Double-Actions: Back to something more simple, we’ll take a similar approach to this as we did in the score situations point. Playing with and without the puck have different potential influences on outcome. Someone who is creating offence is, in essence, creating defence at the same time; every second they spend in the other team’s zone is time spent out of their own. Goal creation, by effect, is also goal prevention. On the other side of the ice, if you’re trying to retain the puck, it can eventually lead to that offensive process, but it isn’t as directly delivering a two-headed purpose. This is more obvious when talking about a team’s all-around style – a slow, defensive team isn’t exactly trying to suppress their opponents with the immediate objective of turning it into a goal.
Chemistry & Individualism: I’d also consider the process of a goal when comparing the value of two equal players. Often, a goal against comes from a string of breakdowns. Goals for are a chain-link of successes as well, but it’s inherently easier to go 1-on-3 on the offensive than it is on the defensive. It’s also easier to hold up and find a partner when outnumbered with the puck than it is to summon someone when the other team is storming down on you. Essentially, while hockey is a team sport in every situation, you have more options and potential influence available to you as an individual when trying to score than you do when trying to prevent. Two equal talents in opposite directions will get a very different opportunity to show their abilities.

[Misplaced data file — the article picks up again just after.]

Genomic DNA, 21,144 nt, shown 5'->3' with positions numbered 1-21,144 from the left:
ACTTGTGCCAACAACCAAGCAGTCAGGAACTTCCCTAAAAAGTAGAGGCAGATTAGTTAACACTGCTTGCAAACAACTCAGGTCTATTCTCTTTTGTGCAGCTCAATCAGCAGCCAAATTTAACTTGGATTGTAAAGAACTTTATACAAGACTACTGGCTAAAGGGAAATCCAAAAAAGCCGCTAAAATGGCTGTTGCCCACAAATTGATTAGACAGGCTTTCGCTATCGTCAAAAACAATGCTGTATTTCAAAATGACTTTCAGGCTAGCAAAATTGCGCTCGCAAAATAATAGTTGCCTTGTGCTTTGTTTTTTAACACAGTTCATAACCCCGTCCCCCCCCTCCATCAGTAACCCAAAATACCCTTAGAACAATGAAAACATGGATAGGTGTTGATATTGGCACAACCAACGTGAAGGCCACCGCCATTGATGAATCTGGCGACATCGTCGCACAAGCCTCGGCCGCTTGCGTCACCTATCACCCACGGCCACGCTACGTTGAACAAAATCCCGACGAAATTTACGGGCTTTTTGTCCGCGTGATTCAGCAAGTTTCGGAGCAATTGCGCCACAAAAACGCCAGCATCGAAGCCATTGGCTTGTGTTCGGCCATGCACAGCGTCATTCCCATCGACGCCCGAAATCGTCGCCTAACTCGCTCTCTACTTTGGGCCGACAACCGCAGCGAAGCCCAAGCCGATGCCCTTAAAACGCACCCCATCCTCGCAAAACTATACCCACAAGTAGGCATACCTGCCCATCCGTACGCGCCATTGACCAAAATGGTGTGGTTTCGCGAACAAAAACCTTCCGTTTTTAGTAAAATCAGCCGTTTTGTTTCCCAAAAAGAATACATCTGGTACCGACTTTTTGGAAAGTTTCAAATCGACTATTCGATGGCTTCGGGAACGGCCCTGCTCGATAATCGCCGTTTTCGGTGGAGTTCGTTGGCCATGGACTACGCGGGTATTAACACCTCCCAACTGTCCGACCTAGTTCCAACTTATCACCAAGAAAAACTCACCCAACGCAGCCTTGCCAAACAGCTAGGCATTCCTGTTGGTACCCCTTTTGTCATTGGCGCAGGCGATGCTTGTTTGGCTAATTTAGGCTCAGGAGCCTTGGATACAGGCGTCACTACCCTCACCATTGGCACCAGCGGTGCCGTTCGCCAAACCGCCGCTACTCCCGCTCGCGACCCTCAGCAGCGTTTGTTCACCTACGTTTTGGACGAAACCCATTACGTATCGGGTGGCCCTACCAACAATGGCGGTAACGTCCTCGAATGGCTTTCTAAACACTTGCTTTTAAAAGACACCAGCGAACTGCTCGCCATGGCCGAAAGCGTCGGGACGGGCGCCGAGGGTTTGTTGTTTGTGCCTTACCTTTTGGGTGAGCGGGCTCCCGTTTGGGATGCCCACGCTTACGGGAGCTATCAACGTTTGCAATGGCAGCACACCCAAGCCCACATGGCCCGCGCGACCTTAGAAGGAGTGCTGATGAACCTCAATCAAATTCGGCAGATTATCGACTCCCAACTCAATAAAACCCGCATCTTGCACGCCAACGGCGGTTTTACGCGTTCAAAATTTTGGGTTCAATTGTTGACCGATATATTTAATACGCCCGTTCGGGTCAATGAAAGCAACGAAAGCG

Too Long; Didn’t Read
Hockey is a fast-paced sport that involves a lot of randomnesses to get to its final results. But how do you tilt them in your favour?
Presently, it’s still through cranking up offensive talent. It’s easier to influence the result by scoring goals than it is by preventing them, offensive play has the byproduct of preventing the other team from trying to score, the odds of the best team winning increase as the pace increases, and one person can save the day better with the puck than they can without it.
Teams have been slowly recognizing this, realizing that “stay at home” play has diminished in value as teams become faster and more systematically sound. The bottom of the lineup has never been deeper for the average NHL team. Defence corps are better at skating with the puck than they’ve ever been – especially on the right side, where the league’s most elite defencemen tend to be transition-heavy play drivers who were originally developed as forwards.
It will take time to shift the public mindset all the way to understanding this evolution; so much time, in fact, that the game might be ready for a correction back the other way by the time it’s figured out by the average joe. But if I’m running a team, especially one with top-end talent, my focus would be on trying to make the games as high-octane as possible, while keeping the defence talk to teaching little skills that can be used on the counter-attack, rather than the entire nucleus of our system.
Oh, and your favourite player didn’t sacrifice anything for the good of their game. They got old, someone mistakenly yelled at them, or a little of both.